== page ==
Engineers’ chatter about power peaks at half time during big televised sports events consists of irresistible fact, as much as cherished fiction. Better still, it is communicated in numbers – and numbers tolerate little resistance.
Western Power Distribution, a Steve-Maclaren-shunning umbrella for four backbone suppliers to eight million customers in the Midlands and West, today released the graph below. It gives hour by hour stats around Wednesday’s ITV screening of England’s 2:1 victory over Denmark
Watched by a reported 24.6 million viewers across Britain, the two-hour game from Wembley was ‘slabbed’ – in TV scheduling-speak – across prime time, ending soon after 22:30pm.
England’s three lions not being available, WPD’s three lines on the chart show conventional demand for a typical Wednesday evening in early summer, i.e. the blue area.
Shown too in heavy type are the DNO’s two supply peaks from Wednesday 7 July. They accompany first the Danish free-kick, then an equalising own goal, then half time, then the second half. There follows extra time, with Harry Kane’s early netting of a rebounding penalty.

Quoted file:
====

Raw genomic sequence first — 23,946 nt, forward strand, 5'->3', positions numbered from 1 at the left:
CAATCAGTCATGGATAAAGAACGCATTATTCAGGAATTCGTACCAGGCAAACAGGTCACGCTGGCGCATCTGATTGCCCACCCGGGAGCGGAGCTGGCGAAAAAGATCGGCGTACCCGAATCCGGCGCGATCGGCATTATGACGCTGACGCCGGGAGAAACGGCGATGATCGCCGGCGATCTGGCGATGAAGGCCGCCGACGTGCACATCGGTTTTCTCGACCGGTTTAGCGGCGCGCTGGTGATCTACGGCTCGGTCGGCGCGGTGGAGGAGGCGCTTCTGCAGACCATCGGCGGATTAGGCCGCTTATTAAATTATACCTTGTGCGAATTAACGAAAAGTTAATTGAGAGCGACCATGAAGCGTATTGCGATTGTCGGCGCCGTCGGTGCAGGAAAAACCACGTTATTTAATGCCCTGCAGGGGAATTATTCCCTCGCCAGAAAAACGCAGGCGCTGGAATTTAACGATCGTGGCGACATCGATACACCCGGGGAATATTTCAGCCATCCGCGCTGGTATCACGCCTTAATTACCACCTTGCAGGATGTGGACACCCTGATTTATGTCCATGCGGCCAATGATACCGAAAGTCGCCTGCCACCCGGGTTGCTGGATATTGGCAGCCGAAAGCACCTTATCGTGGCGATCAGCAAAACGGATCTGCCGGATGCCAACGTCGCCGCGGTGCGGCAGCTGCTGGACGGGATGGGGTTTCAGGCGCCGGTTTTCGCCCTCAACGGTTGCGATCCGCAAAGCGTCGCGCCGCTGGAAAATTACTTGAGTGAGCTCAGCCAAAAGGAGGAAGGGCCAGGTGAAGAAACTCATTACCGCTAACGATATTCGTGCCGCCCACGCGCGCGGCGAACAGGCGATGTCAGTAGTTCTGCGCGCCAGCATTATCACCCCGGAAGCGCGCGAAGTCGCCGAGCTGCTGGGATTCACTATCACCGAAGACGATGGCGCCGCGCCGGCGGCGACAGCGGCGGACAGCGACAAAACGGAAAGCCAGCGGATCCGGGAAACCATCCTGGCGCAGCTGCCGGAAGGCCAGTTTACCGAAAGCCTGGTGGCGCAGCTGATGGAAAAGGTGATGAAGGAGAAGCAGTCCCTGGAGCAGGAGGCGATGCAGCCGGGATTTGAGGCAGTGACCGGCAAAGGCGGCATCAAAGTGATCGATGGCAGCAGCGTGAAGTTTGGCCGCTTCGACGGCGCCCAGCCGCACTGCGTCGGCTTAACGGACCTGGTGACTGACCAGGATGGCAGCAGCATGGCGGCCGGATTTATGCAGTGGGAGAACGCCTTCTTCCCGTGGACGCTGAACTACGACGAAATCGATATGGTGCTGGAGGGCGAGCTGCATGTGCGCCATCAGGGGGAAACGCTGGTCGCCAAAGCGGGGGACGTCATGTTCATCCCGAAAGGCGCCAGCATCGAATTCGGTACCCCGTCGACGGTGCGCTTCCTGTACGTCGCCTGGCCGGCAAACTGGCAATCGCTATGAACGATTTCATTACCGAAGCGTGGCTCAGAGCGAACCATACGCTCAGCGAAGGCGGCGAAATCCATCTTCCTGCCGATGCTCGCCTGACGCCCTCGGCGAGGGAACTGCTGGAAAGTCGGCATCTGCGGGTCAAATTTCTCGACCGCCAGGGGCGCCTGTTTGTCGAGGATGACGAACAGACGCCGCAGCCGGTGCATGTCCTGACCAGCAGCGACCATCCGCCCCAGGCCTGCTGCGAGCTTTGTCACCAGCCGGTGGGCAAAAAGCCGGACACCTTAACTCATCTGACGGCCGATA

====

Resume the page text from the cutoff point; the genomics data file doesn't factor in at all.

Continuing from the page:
Kinetic heat released by England fans jumping vigorously up and down, and hugging one another, were beyond the collection power of WPD’s meters. So too was cooling effects achieved by splashing each other with beer.
Interestingly, though showing two prominent peaks associated with breaks in ITV’s broadcast, WPD’s overall demand on Wednesday evening was significantly down on normal.
WPD’s data and digitalisation manager Jon Berry commented: “Our data shows that England’s win made a clear impact on our network.
“We expect a similar effect on demand on Sunday with the increased demand for cups of tea and drinks in households and pubs across the WPD network.
“Let’s hope for an electric game against Italy and fingers crossed that Southgate’s men bring it home!”
Unconfirmed sources indicated that on Spain’s national grid, the phenomenon of demand peaks caused by fans switching on kettles during major soccer clashes is known the Cuppa del Rey.